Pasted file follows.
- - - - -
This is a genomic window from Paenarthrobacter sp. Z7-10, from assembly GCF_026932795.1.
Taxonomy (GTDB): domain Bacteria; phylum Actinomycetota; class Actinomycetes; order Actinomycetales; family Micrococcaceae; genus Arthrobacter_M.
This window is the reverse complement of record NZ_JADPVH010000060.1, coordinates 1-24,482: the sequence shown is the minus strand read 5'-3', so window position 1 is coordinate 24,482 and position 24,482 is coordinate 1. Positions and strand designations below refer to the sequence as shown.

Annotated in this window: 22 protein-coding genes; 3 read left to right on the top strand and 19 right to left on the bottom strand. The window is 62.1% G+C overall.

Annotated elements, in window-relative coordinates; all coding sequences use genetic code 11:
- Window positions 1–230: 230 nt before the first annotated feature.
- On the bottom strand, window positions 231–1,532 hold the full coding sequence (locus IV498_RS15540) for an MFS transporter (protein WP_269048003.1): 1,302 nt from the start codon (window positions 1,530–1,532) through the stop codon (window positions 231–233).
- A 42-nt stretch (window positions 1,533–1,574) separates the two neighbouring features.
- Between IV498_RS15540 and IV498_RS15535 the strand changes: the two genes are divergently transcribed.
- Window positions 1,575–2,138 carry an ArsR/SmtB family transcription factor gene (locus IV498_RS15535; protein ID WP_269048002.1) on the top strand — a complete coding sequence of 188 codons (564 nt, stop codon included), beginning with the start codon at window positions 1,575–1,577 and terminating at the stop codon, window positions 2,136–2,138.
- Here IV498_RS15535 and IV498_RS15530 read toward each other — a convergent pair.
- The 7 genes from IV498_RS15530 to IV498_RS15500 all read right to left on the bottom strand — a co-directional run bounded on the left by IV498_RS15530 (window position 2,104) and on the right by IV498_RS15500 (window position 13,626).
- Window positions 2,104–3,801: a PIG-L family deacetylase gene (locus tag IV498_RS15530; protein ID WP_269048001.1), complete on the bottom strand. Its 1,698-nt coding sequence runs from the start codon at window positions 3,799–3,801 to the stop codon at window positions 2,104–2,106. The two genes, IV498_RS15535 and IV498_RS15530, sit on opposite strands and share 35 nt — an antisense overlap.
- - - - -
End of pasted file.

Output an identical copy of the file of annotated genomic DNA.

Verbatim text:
This is a genomic window from Paenarthrobacter sp. Z7-10, from assembly GCF_026932795.1.
Taxonomy (GTDB): domain Bacteria; phylum Actinomycetota; class Actinomycetes; order Actinomycetales; family Micrococcaceae; genus Arthrobacter_M.
This window is the reverse complement of record NZ_JADPVH010000060.1, coordinates 1-24,482: the sequence shown is the minus strand read 5'-3', so window position 1 is coordinate 24,482 and position 24,482 is coordinate 1. Positions and strand designations below refer to the sequence as shown.

Annotated in this window: 22 protein-coding genes; 3 read left to right on the top strand and 19 right to left on the bottom strand. The window is 62.1% G+C overall.

Annotated elements, in window-relative coordinates; all coding sequences use genetic code 11:
- Window positions 1–230: 230 nt before the first annotated feature.
- On the bottom strand, window positions 231–1,532 hold the full coding sequence (locus IV498_RS15540) for an MFS transporter (protein WP_269048003.1): 1,302 nt from the start codon (window positions 1,530–1,532) through the stop codon (window positions 231–233).
- A 42-nt stretch (window positions 1,533–1,574) separates the two neighbouring features.
- Between IV498_RS15540 and IV498_RS15535 the strand changes: the two genes are divergently transcribed.
- Window positions 1,575–2,138 carry an ArsR/SmtB family transcription factor gene (locus IV498_RS15535; protein ID WP_269048002.1) on the top strand — a complete coding sequence of 188 codons (564 nt, stop codon included), beginning with the start codon at window positions 1,575–1,577 and terminating at the stop codon, window positions 2,136–2,138.
- Here IV498_RS15535 and IV498_RS15530 read toward each other — a convergent pair.
- The 7 genes from IV498_RS15530 to IV498_RS15500 all read right to left on the bottom strand — a co-directional run bounded on the left by IV498_RS15530 (window position 2,104) and on the right by IV498_RS15500 (window position 13,626).
- Window positions 2,104–3,801: a PIG-L family deacetylase gene (locus tag IV498_RS15530; protein ID WP_269048001.1), complete on the bottom strand. Its 1,698-nt coding sequence runs from the start codon at window positions 3,799–3,801 to the stop codon at window positions 2,104–2,106. The two genes, IV498_RS15535 and IV498_RS15530, sit on opposite strands and share 35 nt — an antisense overlap.